If the universe really has an explanation and it can’t explain itself, then it must be explained by something outside itself—e.g., God. But what, then, explains God? This age-old “who made God” conundrum is in danger of pitching us into an infinite regress. The only escape, it would seem, is to assume that God can somehow “explain himself,” which is to say that God is a necessary being.
George Smoot, asked later about his “looking at God” remark, cautioned that “people talk to me because of what I have to say about cosmology, not God,” and added, modestly enough: “I do think that cosmology is about philosophy and religion as well as science. Our work changes culture, like the first Moon landing did—people see themselves in a different perspective. But they still have to work out how they fit into it.” This sort of measured reflection may qualify as the “bland tolerance” Appleyard condemns, but it hardly poses an emergency so grave as to justify society’s disqualifying a group of intellectuals from speculating about theological issues simply because they happen also to be scientists.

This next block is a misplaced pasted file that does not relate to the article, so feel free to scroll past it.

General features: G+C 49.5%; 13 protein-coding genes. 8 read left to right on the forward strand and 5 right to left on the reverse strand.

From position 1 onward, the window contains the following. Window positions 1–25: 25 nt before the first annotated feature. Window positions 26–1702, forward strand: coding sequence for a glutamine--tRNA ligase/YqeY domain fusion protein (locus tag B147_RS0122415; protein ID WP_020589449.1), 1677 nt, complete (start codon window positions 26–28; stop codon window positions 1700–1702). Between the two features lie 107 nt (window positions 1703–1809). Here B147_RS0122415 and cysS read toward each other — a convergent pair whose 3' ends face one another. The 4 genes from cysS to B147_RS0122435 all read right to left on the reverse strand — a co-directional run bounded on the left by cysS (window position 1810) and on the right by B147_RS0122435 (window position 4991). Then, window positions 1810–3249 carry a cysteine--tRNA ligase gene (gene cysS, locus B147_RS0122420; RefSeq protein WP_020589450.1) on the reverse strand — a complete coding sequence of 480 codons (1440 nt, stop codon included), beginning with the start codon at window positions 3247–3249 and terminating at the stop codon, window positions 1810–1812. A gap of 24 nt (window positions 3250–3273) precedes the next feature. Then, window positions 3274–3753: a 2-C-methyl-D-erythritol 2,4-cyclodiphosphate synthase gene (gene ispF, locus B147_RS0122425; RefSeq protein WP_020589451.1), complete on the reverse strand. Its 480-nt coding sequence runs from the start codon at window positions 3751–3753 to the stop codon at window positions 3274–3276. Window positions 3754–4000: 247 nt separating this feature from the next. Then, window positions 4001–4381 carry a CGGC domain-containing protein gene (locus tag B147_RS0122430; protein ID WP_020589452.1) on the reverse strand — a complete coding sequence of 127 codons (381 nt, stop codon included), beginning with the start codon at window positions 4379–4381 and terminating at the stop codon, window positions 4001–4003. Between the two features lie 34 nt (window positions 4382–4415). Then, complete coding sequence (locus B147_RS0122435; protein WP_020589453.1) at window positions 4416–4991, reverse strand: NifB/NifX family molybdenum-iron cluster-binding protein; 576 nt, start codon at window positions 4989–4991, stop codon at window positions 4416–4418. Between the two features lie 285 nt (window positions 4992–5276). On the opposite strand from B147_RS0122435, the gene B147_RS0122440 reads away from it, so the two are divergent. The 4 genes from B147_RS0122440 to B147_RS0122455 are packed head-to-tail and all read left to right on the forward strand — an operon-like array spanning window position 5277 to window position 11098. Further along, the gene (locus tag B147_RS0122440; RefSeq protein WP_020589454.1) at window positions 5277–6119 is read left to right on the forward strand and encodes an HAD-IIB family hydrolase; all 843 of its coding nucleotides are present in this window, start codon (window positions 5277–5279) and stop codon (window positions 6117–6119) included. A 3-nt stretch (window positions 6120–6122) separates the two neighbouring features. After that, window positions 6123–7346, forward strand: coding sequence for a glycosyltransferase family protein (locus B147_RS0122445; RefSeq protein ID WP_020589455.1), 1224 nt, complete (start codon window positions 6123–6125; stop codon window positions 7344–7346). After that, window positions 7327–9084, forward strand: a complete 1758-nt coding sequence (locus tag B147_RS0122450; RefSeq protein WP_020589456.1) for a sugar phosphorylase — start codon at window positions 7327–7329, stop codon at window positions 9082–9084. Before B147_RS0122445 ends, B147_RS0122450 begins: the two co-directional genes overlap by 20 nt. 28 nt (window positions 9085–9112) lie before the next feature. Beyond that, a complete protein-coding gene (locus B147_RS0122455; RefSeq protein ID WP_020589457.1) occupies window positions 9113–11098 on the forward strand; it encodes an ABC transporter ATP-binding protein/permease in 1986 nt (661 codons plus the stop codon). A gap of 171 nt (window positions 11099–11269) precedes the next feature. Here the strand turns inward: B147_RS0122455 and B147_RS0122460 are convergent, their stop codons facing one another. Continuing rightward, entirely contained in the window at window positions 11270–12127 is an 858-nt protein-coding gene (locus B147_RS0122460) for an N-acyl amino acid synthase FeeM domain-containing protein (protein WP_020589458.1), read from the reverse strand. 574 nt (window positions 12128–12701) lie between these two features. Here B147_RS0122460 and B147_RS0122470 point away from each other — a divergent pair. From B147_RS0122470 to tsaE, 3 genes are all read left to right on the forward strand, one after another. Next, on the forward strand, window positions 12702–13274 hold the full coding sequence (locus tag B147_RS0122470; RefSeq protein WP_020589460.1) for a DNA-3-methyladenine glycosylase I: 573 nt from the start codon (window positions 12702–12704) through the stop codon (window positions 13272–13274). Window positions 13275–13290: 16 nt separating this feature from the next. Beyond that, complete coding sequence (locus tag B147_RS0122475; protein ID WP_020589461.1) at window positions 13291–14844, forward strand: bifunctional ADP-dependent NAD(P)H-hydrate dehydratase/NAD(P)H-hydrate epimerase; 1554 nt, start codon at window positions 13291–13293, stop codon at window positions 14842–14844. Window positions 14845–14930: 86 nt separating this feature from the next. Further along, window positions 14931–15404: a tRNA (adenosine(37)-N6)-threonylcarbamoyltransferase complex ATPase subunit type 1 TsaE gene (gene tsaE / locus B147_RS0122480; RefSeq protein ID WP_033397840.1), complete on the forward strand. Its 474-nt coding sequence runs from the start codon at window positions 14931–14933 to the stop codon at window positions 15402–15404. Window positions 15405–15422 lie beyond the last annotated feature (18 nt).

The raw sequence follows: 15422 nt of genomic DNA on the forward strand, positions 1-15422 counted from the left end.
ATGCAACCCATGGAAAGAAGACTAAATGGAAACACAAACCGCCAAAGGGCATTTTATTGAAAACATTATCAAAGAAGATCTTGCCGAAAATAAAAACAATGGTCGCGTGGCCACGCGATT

The real target of Appleyard’s book would appear to be not science but scientism, the belief that science provides not a path to truth, but the only path. Scientism flourished briefly in the nineteenth century, when a few thinkers, impressed by such triumphs as Newtonian dynamics and the second law of thermodynamics, permitted themselves to imagine that science might soon be able to predict everything from next month’s weather to next year’s stock market crash. Today we expect that that will never happen, and we ought to be able to muster the sophistication to recognize such claims as hyperbolic. Lederman’s “God particle” is but the Higgs boson, carrier of a field thought to apportion mass to protons and neutrons, and the so-called “theory of everything,” if it can be written, will provide a unified account of elementary interactions involving the four fundamental forces of nature, not love or war or the mind of God. Information theory tells us that if the entire universe were melted down into silicon chips, this ultimate computer could not even predict its own future. And so scientism today is advocated by only a tiny minority of scientists, few among whom have paid much serious attention to epistemological issues of any sort.